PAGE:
Unexaggerated, Hauntingly Naturalistic Spell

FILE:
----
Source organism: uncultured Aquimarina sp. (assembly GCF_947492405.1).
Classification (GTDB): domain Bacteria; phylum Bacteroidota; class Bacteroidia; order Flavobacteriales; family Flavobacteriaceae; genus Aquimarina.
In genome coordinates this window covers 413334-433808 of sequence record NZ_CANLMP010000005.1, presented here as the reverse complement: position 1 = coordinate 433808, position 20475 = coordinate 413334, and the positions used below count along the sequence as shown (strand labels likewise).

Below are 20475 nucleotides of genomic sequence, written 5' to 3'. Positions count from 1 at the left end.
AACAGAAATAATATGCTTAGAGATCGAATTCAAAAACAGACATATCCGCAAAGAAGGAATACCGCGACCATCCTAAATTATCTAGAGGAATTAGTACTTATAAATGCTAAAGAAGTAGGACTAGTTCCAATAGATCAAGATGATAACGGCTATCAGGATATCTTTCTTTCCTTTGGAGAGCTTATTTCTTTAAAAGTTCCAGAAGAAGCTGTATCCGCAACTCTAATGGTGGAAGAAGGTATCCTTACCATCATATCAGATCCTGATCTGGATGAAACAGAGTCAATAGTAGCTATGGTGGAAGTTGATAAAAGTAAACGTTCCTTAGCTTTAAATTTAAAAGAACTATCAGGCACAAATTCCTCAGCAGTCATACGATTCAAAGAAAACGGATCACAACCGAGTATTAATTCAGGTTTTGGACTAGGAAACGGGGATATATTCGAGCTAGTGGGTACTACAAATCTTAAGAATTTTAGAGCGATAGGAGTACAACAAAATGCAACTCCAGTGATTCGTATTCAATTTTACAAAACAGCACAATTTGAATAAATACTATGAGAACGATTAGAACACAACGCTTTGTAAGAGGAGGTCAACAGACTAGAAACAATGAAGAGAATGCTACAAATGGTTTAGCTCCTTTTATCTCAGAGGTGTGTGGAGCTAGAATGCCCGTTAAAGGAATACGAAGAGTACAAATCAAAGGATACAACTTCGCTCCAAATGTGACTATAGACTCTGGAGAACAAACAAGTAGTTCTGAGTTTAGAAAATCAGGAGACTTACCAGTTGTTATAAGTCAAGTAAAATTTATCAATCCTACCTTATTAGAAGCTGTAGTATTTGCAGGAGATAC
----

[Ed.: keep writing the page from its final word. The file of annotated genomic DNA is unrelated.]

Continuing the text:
After his phenomenal breakthrough success with The Sixth Sense, M. Night Shyamalan made one superb follow-up with Signs. Somehow, Shyamalan had to experienced a sensational fall from critical and commercial grace, partly through his last two movies, The Village and Lady in the Water, which were downright atrocities. His twisty endings went from truly surprising to subtly shocking, and recently to completely dull and senseless. Therefore his latest feature, The Happening, released on Friday, June 13, 2008, deliberately planned to fall on Friday the 13th, as his first film to earn an R-rating in the US, looks to be about the kind of film Shyamalan knows best. Like Signs, the film focuses on a global phenomenon and its effects on a small group of people.